SUKNATH ROY BEHARI AND OTHERS Vs. NAGAR CHAND DAS
LAWS(GAU)-1951-2-9
HIGH COURT OF GAUHATI
Decided on February 20,1951

Suknath Roy Behari And Others Appellant
VERSUS
Nagar Chand Das Respondents

JUDGEMENT

Thadani, C.J. - (1.) THIS is a revision application under the provisions of S. 115, Civil P.C., directed against an order dated 29 -6 -50, passed by the learned Additional Subordinate Judge, L. A. D., 'Dhubri, by which he allowed an application made by the O.P. under Ss. 144, 151 and 47, Civil P.C.
(2.) THE facts material to the application are these The petitioners had obtained a mortgage decree against the opposite party mortgagor and in execution of the mortgage decree, the mortgage lands were sold at an auction and purchased by the petitioners. On 4 -7 -42, the petitioners obtained possession of the mortgage lands. The O.P. applied to the Calcutta High Court to set aside the sale, and the High Court set aside the sale on 4 -2 -1948. The O.P. then made an application to the Subordinate Judge, Dhubri, for restitution of the mortgage lands and mesne profits from 4 -7 -1942. The learned Subordinate Judge ordered restitution of the mortgaged property to to the Opposite Party. In the revision application, it is stated in para. 5 that after the restitution of the mortgaged property was made to the Opposite Party, the Opposite Party made a second application for mesne profits. The statement as to a second application is not substantiated by the record. The application of the Opposite Party for mesne profits was resisted by the petitioners on the ground that an application for mesne profits was incompetent, that the remedy lay by a suit on payment of ad valorem court -fee The learned Sub -Judge, however, took the view that, while S. 144, Civil P.C., did not apply in terms, he was competent to act under Ss. 151 and 47, Civil P.C., and that the application was not required to be stamped on an ad valorem basis. It is against this order of the learned Sub -Judge that the revision application has been made.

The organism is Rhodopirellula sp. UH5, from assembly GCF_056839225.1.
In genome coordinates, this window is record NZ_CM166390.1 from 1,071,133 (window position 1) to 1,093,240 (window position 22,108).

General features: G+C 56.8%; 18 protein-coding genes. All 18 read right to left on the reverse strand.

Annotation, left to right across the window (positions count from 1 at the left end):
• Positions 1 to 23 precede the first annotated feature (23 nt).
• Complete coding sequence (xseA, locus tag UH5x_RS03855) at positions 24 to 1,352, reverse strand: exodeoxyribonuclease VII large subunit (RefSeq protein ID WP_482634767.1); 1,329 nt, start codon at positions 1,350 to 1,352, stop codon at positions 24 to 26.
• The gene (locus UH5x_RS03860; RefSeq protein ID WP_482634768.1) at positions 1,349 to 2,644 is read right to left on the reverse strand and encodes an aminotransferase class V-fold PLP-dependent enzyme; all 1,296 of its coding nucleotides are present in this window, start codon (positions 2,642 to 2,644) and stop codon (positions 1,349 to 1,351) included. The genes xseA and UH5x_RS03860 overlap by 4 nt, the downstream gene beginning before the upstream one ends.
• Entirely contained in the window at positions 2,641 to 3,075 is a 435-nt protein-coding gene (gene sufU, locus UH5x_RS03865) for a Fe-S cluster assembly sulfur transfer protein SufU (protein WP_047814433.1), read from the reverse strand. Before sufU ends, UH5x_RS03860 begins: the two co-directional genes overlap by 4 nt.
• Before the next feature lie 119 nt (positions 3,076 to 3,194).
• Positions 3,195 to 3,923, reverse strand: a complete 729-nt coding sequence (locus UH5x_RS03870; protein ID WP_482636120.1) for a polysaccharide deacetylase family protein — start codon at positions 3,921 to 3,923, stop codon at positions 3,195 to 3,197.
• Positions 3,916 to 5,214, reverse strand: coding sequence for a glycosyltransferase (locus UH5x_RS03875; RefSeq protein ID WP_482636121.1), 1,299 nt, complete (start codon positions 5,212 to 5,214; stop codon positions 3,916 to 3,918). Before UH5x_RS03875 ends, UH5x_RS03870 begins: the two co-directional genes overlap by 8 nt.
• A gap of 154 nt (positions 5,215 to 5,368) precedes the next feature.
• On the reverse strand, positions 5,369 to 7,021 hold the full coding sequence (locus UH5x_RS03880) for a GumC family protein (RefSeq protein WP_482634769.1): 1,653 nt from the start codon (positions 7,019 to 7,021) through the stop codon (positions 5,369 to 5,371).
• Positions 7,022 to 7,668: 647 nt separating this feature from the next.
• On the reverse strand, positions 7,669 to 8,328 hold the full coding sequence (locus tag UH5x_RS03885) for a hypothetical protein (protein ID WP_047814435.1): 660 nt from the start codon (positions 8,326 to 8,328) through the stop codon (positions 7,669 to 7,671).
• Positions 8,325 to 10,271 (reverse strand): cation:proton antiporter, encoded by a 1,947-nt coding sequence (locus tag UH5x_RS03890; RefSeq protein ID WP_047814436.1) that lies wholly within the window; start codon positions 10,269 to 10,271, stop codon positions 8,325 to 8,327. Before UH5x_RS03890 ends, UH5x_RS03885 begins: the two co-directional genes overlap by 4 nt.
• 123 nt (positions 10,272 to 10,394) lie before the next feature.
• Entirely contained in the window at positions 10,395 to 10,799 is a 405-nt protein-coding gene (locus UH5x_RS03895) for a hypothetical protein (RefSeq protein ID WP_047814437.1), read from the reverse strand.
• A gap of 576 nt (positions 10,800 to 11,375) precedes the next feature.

(3.) THE Learned Counsel for the petitioners has relied upon Rudra Pratab Singh v. Sasada Mahesh Prasad,, 47 All. 543 in support of his contention that an enquiry for mesne profits is a proceeding in continuation of the original suit. This may be conceded, but we do not think the case reported in 47 Allahabad has any application to the facts before us. The learned Judges of the Allahabad High Court were not dealing with an application for restitution made under S. 144 Civil P.C., but an application under O. 20, R. 12, Civil P.C. Nor do we think has the case of Shankar Appaji Patil v. Gangaram Bapuji, 52 Bom. 360 any application to the facts of the present case. The Bombay case, like the Allahabad case, did not involve the consideration of the question whether an application for restitution of immovable property, and mesne profits, where S. 144, Civil P.C., did not apply in terms, could or could not be granted under S. 151, Civil P.C. Likewise, the case reported in Bhatu Ram v. Fogal Ram, 5 Pat. 223 has no application to the facts of the present case. Mr. Roy has referred to other 4 cases reported in Dwarha Nath v. Debendra Nath,, 33 Cal. 1232; Jinaram v. Nand Ram,, 44 All. 407; Balmakund Marwari v. Basanta Kumari Dasi,, 3 Pat. 371; and Rambir Jhawan, v. Banke Thakur,, 7 Pat 794; but in view of the decision of their Lordships of the Privy Council reported in Jai Berham v. Kedar Nath, : A.I.R. 1922 P.C. 269, it is not necessary to refer to them. Lord Carson, delivering the judgment of the Judicial Committee observed: It is the duty of the Court under S. 144, Civil P.C. to place the parties in the position which they would have occupied but for such decree or such part thereof as has been varied or reversed. Nor indeed does this duty or jurisdiction arise merely under the said section. It is inherent in the general jurisdiction of the Court to act rightly and fairly according to their circumstances towards all parties involved. As was said by Cairns L.C. in Rodger v. The Comptoir d'Escompte de Paris,, 1871 3 A.C. 465. One of the first and highest duties of all Courts is to take care that the act of the Court does no injury to any of the suitors, and when the expression 'the act of the Court' is used, it does not mean merely the act of the primary Court, or of any intermediate Court of Appeal, but the act of the Court as a whole form the lowest Court which entertains jurisdiction over the matter up to the highest Court which finally disposes of the case.;


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